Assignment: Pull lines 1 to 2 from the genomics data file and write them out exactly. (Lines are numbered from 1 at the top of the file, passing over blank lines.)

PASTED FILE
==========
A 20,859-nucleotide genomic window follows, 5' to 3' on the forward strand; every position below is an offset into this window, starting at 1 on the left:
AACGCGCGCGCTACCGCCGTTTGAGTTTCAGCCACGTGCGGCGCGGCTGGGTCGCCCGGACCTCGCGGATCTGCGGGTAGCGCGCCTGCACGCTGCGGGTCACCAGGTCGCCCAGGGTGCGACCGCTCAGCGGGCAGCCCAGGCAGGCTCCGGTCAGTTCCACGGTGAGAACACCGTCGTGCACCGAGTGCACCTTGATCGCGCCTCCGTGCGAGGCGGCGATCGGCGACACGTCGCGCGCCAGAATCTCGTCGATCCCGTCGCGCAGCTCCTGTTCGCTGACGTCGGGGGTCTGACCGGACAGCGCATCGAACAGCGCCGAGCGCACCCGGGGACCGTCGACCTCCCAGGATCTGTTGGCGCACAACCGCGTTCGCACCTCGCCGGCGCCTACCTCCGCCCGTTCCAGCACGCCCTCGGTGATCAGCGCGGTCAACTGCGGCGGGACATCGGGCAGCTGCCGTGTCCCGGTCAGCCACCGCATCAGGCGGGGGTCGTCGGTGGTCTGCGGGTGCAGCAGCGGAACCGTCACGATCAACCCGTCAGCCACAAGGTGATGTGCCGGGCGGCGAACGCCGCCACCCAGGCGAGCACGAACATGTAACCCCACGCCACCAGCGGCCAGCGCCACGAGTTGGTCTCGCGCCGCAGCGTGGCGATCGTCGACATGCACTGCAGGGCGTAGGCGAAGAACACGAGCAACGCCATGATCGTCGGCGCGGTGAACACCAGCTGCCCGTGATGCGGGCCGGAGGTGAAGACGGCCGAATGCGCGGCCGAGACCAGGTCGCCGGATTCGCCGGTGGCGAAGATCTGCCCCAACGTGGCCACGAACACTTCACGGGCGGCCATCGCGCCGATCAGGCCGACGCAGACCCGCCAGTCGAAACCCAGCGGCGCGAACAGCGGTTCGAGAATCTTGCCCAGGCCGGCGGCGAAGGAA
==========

A 20,859-nucleotide genomic window follows, 5' to 3' on the forward strand; every position below is an offset into this window, starting at 1 on the left:
AACGCGCGCGCTACCGCCGTTTGAGTTTCAGCCACGTGCGGCGCGGCTGGGTCGCCCGGACCTCGCGGATCTGCGGGTAGCGCGCCTGCACGCTGCGGGTCACCAGGTCGCCCAGGGTGCGACCGCTCAGCGGGCAGCCCAGGCAGGCTCCGGTCAGTTCCACGGTGAGAACACCGTCGTGCACCGAGTGCACCTTGATCGCGCCTCCGTGCGAGGCGGCGATCGGCGACACGTCGCGCGCCAGAATCTCGTCGATCCCGTCGCGCAGCTCCTGTTCGCTGACGTCGGGGGTCTGACCGGACAGCGCATCGAACAGCGCCGAGCGCACCCGGGGACCGTCGACCTCCCAGGATCTGTTGGCGCACAACCGCGTTCGCACCTCGCCGGCGCCTACCTCCGCCCGTTCCAGCACGCCCTCGGTGATCAGCGCGGTCAACTGCGGCGGGACATCGGGCAGCTGCCGTGTCCCGGTCAGCCACCGCATCAGGCGGGGGTCGTCGGTGGTCTGCGGGTGCAGCAGCGGAACCGTCACGATCAACCCGTCAGCCACAAGGTGATGTGCCGGGCGGCGAACGCCGCCACCCAGGCGAGCACGAACATGTAACCCCACGCCACCAGCGGCCAGCGCCACGAGTTGGTCTCGCGCCGCAGCGTGGCGATCGTCGACATGCACTGCAGGGCGTAGGCGAAGAACACGAGCAACGCCATGATCGTCGGCGCGGTGAACACCAGCTGCCCGTGATGCGGGCCGGAGGTGAAGACGGCCGAATGCGCGGCCGAGACCAGGTCGCCGGATTCGCCGGTGGCGAAGATCTGCCCCAACGTGGCCACGAACACTTCACGGGCGGCCATCGCGCCGATCAGGCCGACGCAGACCCGCCAGTCGAAACCCAGCGGCGCGAACAGCGGTTCGAGAATCTTGCCCAGGCCGGCGGCGAAGGAA